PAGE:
I am a very simplistic kind of investor, but I know enough to know when I’m being belittled.
I take lots of offense at the diminutive status that is so often assigned to the individual investor. Even something so simple as to refer to the first hour of trading as “amateur hour,” or to the prevailing belief that the individual investor is best served by stepping aside and letting the big boys play with stocks, leaving ETFs and mutual funds to the “amateurs.”
The problem with that kind of advice is that it assigns the individual investor to being a perennial victim of circumstance and events. It removes the ability to be proactive and have a role in one’s own financial destiny.
There are many tools that are used to offer protection. The vast majority are far more complex than I have either the patience or the aptitude to understand or implement.
But the truth is that the basic tools that are necessary really are just basic and are well suited even to those that like a simple approach to balancing risk and reward.
That would be me. You might be far more complex in your desires, but for me vanilla works.
I’ve very much altered my acceptance of the use of puts in advancing the goals of my portfolio over the past few years as I’ve practiced a predominant covered option strategy. The first step that an investor has to take is to get over the fear of the bottom falling out from underneath a stock. Besides, you should get rid of fear and all other emotions anyway when it comes to your portfolio.
My predominant use of puts has been to sell them when shares in companies that I’ve followed and have liked had taken very large price drops. Sometimes those drops were related to earnings, sometimes the drops were in sympathy with sector related news and sometimes they were irrational reactions to macroeconomic news or rumors.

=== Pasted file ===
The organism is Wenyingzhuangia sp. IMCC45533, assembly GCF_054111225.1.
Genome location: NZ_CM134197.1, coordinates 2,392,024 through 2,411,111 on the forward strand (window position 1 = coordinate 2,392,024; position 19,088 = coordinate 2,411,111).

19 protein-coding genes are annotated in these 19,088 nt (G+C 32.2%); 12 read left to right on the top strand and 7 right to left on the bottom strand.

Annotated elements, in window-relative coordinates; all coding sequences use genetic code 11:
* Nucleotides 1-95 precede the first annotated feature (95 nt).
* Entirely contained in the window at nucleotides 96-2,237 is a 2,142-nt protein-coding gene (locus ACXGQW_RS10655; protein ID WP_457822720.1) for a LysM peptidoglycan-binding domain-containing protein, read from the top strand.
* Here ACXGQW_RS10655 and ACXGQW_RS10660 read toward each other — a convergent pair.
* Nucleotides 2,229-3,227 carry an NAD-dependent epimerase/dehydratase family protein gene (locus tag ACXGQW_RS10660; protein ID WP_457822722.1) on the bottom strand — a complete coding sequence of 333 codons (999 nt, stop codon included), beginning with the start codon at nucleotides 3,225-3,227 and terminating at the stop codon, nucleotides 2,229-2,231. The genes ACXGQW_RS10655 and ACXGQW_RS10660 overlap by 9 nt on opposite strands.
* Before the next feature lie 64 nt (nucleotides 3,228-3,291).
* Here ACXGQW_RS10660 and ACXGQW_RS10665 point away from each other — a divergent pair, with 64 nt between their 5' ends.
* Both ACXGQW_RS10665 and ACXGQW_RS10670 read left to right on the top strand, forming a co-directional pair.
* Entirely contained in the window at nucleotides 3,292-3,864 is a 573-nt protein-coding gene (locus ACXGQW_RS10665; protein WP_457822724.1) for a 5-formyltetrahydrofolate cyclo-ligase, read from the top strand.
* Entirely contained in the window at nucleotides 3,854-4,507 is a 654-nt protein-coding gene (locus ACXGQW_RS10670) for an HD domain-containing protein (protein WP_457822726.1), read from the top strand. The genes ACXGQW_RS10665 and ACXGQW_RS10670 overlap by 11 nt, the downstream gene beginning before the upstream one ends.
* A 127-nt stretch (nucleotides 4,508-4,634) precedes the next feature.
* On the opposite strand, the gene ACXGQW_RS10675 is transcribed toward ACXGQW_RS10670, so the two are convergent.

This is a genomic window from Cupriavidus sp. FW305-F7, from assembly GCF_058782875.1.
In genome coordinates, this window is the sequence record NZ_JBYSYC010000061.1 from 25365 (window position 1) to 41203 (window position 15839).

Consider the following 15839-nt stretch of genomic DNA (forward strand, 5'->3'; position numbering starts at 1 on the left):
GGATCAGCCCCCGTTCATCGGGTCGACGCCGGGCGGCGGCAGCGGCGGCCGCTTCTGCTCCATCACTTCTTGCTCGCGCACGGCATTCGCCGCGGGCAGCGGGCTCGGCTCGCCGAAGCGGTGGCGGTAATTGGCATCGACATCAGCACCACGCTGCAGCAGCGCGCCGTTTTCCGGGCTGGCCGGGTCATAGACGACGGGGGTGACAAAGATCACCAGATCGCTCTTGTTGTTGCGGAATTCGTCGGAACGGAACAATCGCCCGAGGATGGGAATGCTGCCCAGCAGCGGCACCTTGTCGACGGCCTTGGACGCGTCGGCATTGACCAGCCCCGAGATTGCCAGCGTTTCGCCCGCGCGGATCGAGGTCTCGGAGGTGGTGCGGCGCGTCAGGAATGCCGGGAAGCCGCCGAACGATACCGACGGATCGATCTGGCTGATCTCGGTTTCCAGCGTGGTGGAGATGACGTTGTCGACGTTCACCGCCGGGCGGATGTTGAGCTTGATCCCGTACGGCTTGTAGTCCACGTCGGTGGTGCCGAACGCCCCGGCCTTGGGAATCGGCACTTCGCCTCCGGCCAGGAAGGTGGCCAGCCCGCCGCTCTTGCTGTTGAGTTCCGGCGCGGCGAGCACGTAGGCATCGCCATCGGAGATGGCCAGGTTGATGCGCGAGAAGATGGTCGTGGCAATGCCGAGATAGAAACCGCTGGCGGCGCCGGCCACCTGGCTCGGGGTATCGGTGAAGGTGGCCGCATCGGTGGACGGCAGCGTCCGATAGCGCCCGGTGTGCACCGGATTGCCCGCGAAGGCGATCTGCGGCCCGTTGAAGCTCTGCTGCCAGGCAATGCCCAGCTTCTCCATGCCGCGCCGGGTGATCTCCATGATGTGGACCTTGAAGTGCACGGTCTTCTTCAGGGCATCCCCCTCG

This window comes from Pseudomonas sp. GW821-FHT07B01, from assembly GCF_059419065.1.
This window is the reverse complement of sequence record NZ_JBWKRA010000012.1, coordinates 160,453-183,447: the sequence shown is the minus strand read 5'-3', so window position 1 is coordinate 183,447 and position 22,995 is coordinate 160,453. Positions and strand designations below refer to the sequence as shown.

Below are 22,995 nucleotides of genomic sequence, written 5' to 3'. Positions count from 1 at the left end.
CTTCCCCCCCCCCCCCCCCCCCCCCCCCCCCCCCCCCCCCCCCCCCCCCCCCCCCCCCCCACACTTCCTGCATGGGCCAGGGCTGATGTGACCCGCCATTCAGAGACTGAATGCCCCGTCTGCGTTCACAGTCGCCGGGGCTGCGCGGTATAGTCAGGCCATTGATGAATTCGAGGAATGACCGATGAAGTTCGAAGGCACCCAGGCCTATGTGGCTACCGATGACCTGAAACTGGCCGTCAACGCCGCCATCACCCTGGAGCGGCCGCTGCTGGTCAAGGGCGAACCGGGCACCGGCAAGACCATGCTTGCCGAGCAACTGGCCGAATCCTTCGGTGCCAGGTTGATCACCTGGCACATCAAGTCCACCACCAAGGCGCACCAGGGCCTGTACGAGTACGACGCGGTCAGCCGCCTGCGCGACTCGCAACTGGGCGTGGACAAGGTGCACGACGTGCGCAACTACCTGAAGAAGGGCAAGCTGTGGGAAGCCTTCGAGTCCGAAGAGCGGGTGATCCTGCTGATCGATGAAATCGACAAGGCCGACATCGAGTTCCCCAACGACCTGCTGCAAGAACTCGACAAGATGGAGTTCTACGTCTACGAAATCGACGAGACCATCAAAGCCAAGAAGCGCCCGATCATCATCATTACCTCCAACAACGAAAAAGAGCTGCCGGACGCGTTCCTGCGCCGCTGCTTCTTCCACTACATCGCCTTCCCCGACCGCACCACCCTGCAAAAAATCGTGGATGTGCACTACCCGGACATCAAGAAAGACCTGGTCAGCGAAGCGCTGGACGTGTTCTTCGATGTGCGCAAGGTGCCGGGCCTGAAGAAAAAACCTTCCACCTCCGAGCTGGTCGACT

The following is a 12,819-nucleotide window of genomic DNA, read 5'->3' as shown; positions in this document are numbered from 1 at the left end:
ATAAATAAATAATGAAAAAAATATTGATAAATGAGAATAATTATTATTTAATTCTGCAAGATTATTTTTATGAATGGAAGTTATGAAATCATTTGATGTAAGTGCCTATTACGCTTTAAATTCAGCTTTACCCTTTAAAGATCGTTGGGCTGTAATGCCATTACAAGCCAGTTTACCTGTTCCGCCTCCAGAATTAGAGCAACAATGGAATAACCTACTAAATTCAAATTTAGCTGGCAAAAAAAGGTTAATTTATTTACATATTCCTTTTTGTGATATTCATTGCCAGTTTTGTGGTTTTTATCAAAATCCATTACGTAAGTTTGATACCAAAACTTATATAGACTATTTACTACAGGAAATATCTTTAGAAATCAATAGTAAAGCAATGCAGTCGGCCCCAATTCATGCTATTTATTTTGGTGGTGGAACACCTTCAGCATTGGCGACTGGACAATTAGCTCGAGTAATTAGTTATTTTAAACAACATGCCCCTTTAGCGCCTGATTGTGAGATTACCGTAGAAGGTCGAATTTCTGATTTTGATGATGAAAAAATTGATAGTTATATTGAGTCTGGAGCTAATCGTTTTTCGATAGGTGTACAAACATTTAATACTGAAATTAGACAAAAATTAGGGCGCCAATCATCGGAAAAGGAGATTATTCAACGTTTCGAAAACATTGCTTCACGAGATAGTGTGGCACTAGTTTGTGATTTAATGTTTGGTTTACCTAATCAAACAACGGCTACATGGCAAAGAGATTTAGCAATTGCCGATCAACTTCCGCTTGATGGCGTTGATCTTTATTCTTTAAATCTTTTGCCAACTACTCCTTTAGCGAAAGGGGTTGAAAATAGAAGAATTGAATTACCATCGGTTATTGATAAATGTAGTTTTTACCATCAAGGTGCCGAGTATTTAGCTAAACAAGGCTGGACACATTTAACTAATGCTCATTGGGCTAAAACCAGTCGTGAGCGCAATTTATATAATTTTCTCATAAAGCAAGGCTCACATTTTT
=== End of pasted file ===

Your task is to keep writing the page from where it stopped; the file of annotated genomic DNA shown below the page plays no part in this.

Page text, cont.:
The unifying threads were that the drops were sudden, large and in otherwise solid companies. The use of Puts was not meant to be speculative. In such cases the sale of puts may be undertaken when there is reasonable evidence to suggest that a price rebound is likely and will occur in the near term.
Puts are also a nice tool for exploiting price movements in volatile stocks when a known event, such as earnings is on the horizon. The problem with earnings related use of puts or covered calls is that you may have to spend more time than you want looking through historical charts to see how an individual stock has behaved in the past under the same circumstances.
Who has that kind of time or patience? Besides, it is by its nature a risk related trade, albeit the use of puts is a relatively conservative way to establish a vested interest.
But the lowly and isolated put can be a great adjunct to a covered call strategy, especially for the investor that wants some additional protection and is willing to offset some option premium in exchange for greater piece of mind and greater responsiveness to unexpected price drops.
When comparing the pros and cons it is very much an issue of comparing tangible to intangible characteristics.
The tangible aspects in this case are all negative factors. For starters, utilizing the Split Option Strategy involves three opening transactions, rather than just two. You purchase shares, sell calls and sell puts.